That the ESO’s music director Kenneth Woods should have described Migrations as ‘‘one of the very greatest works in the rich canon of string music’’ is not mere hyperbole. Scored for 22 solo strings and inspired by migratory patterns of birds in the environs of the composer’s Herefordshire home, this substantial piece unfolds with a seamlessness of purpose in which cluster-like outbursts of great emotional force are integrated into melodic writing of distilled poignancy. The textures are highly variegated while always consistent – not least in the final minutes when, after a fateful pause, solo strings exchange interjections of an intensity which gradually subsides into fatalistic acceptance. In conception if not in content, Migrations can be compared to Strauss’s Metamorphosen for the sheer precision and eloquence of its writing.

It helped, of course, that here (as throughout the programme) the ESO was so committed to this idiom, rendering the often dense and exacting nature of its writing with an unwavering commitment. All three works are to feature on a future release of the composer’s music, and Williams has recently completed a large-scale symphony that is scheduled for this orchestra’s 21st Century Symphony Project towards the end of this year. In the meantime, listeners yet to make the acquaintance of his distinctive and emotionally engaging music are urged to do so.

You can watch the concert on the English Symphony Orchestra website here

For more information on the English Symphony Orchestra you can visit their website here, and you can read about their latest recording, Fiddles, Forests and Fowl Fables, here. For more on Adrian Williams, click here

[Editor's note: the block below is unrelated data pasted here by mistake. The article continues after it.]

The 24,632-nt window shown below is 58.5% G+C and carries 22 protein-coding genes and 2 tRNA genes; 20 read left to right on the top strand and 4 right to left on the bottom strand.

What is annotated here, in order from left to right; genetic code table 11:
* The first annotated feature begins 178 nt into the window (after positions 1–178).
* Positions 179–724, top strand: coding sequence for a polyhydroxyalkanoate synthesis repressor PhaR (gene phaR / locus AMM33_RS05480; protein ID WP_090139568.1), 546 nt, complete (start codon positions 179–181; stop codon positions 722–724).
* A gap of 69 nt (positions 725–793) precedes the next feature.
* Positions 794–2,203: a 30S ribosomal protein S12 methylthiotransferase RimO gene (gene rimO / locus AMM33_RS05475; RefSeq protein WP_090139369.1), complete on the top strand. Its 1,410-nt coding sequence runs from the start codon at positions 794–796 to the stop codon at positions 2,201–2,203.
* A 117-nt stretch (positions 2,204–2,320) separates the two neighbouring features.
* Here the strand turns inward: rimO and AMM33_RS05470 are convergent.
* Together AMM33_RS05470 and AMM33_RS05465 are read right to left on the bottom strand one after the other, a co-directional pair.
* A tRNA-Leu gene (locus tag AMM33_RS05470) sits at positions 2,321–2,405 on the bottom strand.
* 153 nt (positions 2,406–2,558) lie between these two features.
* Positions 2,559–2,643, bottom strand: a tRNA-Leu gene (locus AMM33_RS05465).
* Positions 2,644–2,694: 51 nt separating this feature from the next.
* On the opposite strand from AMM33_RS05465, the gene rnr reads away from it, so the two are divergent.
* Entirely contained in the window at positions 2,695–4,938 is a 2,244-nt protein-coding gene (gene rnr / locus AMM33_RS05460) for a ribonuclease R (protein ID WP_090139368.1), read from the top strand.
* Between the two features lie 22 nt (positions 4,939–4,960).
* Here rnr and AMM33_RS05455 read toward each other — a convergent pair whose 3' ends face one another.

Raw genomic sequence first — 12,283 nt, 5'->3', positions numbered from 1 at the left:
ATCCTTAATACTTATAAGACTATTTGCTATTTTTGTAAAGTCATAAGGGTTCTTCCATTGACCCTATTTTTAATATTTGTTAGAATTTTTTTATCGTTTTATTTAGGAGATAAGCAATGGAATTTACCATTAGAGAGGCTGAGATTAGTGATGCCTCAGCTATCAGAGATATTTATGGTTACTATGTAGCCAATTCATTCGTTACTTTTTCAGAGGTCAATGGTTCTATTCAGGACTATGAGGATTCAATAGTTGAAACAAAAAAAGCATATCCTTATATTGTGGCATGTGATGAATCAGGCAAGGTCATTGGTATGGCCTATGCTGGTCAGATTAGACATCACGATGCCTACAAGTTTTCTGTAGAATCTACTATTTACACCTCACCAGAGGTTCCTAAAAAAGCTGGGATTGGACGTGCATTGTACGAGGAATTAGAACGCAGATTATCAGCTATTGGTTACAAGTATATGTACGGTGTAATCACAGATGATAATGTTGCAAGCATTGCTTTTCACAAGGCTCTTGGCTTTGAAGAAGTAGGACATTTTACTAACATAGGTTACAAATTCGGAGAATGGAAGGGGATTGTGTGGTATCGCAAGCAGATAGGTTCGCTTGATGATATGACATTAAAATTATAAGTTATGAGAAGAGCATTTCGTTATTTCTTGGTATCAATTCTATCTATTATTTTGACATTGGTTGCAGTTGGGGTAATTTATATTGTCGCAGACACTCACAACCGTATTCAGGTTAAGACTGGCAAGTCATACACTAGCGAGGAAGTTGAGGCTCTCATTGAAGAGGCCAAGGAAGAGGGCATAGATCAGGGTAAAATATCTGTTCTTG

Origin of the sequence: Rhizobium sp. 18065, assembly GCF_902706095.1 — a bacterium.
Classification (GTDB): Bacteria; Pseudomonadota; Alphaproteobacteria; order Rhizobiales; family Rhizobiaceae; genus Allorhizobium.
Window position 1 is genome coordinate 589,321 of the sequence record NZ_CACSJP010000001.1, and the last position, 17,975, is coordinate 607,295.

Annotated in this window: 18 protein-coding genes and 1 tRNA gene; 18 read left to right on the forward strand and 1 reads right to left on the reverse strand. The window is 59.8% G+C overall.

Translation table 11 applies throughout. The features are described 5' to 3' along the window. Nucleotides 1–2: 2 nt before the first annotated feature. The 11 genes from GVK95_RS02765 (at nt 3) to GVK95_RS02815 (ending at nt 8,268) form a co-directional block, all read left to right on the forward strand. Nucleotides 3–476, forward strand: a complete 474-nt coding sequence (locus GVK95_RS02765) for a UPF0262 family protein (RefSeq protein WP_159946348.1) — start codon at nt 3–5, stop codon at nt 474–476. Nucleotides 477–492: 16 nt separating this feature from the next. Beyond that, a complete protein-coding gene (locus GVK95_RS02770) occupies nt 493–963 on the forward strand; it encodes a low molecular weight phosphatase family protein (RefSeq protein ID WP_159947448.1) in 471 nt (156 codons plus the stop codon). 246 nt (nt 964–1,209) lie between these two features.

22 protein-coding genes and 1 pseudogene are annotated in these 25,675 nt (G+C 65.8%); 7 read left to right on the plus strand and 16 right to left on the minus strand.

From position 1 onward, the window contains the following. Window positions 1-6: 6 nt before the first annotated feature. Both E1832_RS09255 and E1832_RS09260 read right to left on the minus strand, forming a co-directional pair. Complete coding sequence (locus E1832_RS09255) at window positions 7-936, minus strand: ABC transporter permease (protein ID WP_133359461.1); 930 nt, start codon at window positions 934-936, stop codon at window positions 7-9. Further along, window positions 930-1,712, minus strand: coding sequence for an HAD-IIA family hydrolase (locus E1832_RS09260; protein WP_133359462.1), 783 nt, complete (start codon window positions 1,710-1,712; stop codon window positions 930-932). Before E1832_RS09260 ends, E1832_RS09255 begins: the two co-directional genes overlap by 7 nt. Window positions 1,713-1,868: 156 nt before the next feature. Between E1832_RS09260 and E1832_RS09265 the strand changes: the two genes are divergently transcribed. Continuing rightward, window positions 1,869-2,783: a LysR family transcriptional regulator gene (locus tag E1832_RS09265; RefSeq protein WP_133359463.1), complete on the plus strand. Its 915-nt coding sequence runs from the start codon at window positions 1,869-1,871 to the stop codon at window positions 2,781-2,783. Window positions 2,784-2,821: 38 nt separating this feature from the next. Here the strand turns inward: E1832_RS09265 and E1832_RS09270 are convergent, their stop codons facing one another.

In concert – English Music Festival Day Four: Gareth Brynmor John & Christopher Glynn; Roderick Williams & Michael Dussek; Ensemble Hesperi

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11.00am – Songs by Bax, Delius, Moeran and Warlock
Gareth Brynmor John (baritone); Christopher Glynn (piano)

2.30pm – Songs by Finzi, Gurney, Parry and Stanford
Roderick Williams (baritone); Michael Dussek (piano)
String Quartet music by Delius, Holst and Parry
Bridge Quartet [Colin Twigg, Catherine Schofield (violins), Michael Schofield (viola). Lucy Wilding (cello)]

7.30pm – Eighteenth Century music from London and Edinburgh
Ensemble Hesperi [Mary-Jannet Leith (recorders) Magdalena Loth-Hill (Baroque violin), Florence Pitt (Baroque cello), Thomas Allery (harpsichord)]

St Mary’s Church, Horsham, Sussex
Monday 31 May

Written by Richard Whitehouse

It may have operated under ongoing conditions brought about by the need of social distancing in the (hopefully) last stages of the pandemic, but this fourteenth edition of the English Music Festival was no less successful because of it. Indeed, the decision to hold most of these events at St. Mary’s Church in Horsham, following on from the notably successful Christmas season last year, saw a focus on vocal and instrumental music that brought a wealth of unfamiliar or neglected pieces into the spotlight, with an informal atmosphere transcending the restrictions.